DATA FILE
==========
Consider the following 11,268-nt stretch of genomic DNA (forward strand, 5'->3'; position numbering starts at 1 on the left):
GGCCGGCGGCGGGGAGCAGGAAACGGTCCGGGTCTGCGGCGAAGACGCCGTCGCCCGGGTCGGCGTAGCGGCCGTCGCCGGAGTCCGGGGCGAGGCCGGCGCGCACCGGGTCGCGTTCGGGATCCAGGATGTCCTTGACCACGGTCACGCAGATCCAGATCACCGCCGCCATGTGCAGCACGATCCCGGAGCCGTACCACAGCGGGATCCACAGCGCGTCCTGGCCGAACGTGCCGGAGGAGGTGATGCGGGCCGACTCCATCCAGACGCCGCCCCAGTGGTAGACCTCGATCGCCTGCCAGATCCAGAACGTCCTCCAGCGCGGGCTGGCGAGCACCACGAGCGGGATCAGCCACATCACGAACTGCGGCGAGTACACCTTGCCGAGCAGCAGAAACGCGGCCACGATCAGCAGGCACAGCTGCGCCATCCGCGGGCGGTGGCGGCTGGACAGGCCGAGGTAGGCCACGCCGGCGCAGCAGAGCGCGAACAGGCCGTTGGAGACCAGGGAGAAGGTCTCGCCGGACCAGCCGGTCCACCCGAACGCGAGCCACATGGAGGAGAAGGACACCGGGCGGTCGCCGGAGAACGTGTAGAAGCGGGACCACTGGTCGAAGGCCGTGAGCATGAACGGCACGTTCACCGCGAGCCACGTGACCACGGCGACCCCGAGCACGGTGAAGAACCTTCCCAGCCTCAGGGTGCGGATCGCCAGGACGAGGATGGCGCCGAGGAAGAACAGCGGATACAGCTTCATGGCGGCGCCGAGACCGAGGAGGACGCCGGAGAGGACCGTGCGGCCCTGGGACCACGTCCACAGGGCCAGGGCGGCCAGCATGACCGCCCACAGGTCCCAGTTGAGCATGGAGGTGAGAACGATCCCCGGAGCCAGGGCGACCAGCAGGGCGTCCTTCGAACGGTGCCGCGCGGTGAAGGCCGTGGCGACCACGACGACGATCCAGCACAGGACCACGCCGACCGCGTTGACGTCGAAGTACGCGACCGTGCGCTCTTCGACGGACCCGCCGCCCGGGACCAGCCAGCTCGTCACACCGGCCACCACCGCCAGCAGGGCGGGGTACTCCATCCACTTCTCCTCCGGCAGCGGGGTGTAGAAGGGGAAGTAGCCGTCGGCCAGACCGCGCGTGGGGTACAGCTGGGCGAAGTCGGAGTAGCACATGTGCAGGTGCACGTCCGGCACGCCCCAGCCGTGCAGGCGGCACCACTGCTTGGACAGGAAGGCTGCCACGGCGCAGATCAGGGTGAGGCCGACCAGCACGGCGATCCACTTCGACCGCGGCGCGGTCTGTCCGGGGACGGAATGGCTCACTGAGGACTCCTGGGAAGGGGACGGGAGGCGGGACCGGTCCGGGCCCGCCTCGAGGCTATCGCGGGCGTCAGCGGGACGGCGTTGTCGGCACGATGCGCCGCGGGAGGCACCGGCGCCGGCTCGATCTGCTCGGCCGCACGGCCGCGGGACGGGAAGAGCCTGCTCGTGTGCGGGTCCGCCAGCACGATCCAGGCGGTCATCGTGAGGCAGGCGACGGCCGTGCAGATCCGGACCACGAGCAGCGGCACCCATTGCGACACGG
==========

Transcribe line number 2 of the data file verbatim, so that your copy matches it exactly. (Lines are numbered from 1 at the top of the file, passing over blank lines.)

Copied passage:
GGCCGGCGGCGGGGAGCAGGAAACGGTCCGGGTCTGCGGCGAAGACGCCGTCGCCCGGGTCGGCGTAGCGGCCGTCGCCGGAGTCCGGGGCGAGGCCGGCGCGCACCGGGTCGCGTTCGGGATCCAGGATGTCCTTGACCACGGTCACGCAGATCCAGATCACCGCCGCCATGTGCAGCACGATCCCGGAGCCGTACCACAGCGGGATCCACAGCGCGTCCTGGCCGAACGTGCCGGAGGAGGTGATGCGGGCCGACTCCATCCAGACGCCGCCCCAGTGGTAGACCTCGATCGCCTGCCAGATCCAGAACGTCCTCCAGCGCGGGCTGGCGAGCACCACGAGCGGGATCAGCCACATCACGAACTGCGGCGAGTACACCTTGCCGAGCAGCAGAAACGCGGCCACGATCAGCAGGCACAGCTGCGCCATCCGCGGGCGGTGGCGGCTGGACAGGCCGAGGTAGGCCACGCCGGCGCAGCAGAGCGCGAACAGGCCGTTGGAGACCAGGGAGAAGGTCTCGCCGGACCAGCCGGTCCACCCGAACGCGAGCCACATGGAGGAGAAGGACACCGGGCGGTCGCCGGAGAACGTGTAGAAGCGGGACCACTGGTCGAAGGCCGTGAGCATGAACGGCACGTTCACCGCGAGCCACGTGACCACGGCGACCCCGAGCACGGTGAAGAACCTTCCCAGCCTCAGGGTGCGGATCGCCAGGACGAGGATGGCGCCGAGGAAGAACAGCGGATACAGCTTCATGGCGGCGCCGAGACCGAGGAGGACGCCGGAGAGGACCGTGCGGCCCTGGGACCACGTCCACAGGGCCAGGGCGGCCAGCATGACCGCCCACAGGTCCCAGTTGAGCATGGAGGTGAGAACGATCCCCGGAGCCAGGGCGACCAGCAGGGCGTCCTTCGAACGGTGCCGCGCGGTGAAGGCCGTGGCGACCACGACGACGATCCAGCACAGGACCACGCCGACCGCGTTGACGTCGAAGTACGCGACCGTGCGCTCTTCGACGGACCCGCCGCCCGGGACCAGCCAGCTCGTCACACCGGCCACCACCGCCAGCAGGGCGGGGTACTCCATCCACTTCTCCTCCGGCAGCGGGGTGTAGAAGGGGAAGTAGCCGTCGGCCAGACCGCGCGTGGGGTACAGCTGGGCGAAGTCGGAGTAGCACATGTGCAGGTGCACGTCCGGCACGCCCCAGCCGTGCAGGCGGCACCACTGCTTGGACAGGAAGGCTGCCACGGCGCAGATCAGGGTGAGGCCGACCAGCACGGCGATCCACTTCGACCGCGGCGCGGTCTGTCCGGGGACGGAATGGCTCACTGAGGACTCCTGGGAAGGGGACGGGAGGCGGGACCGGTCCGGGCCCGCCTCGAGGCTATCGCGGGCGTCAGCGGGACGGCGTTGTCGGCACGATGCGCCGCGGGAGGCACCGGCGCCGGCTCGATCTGCTCGGCCGCACGGCCGCGGGACGGGAAGAGCCTGCTCGTGTGCGGGTCCGCCAGCACGATCCAGGCGGTCATCGTGAGGCAGGCGACGGCCGTGCAGATCCGGACCACGAGCAGCGGCACCCATTGCGACACGG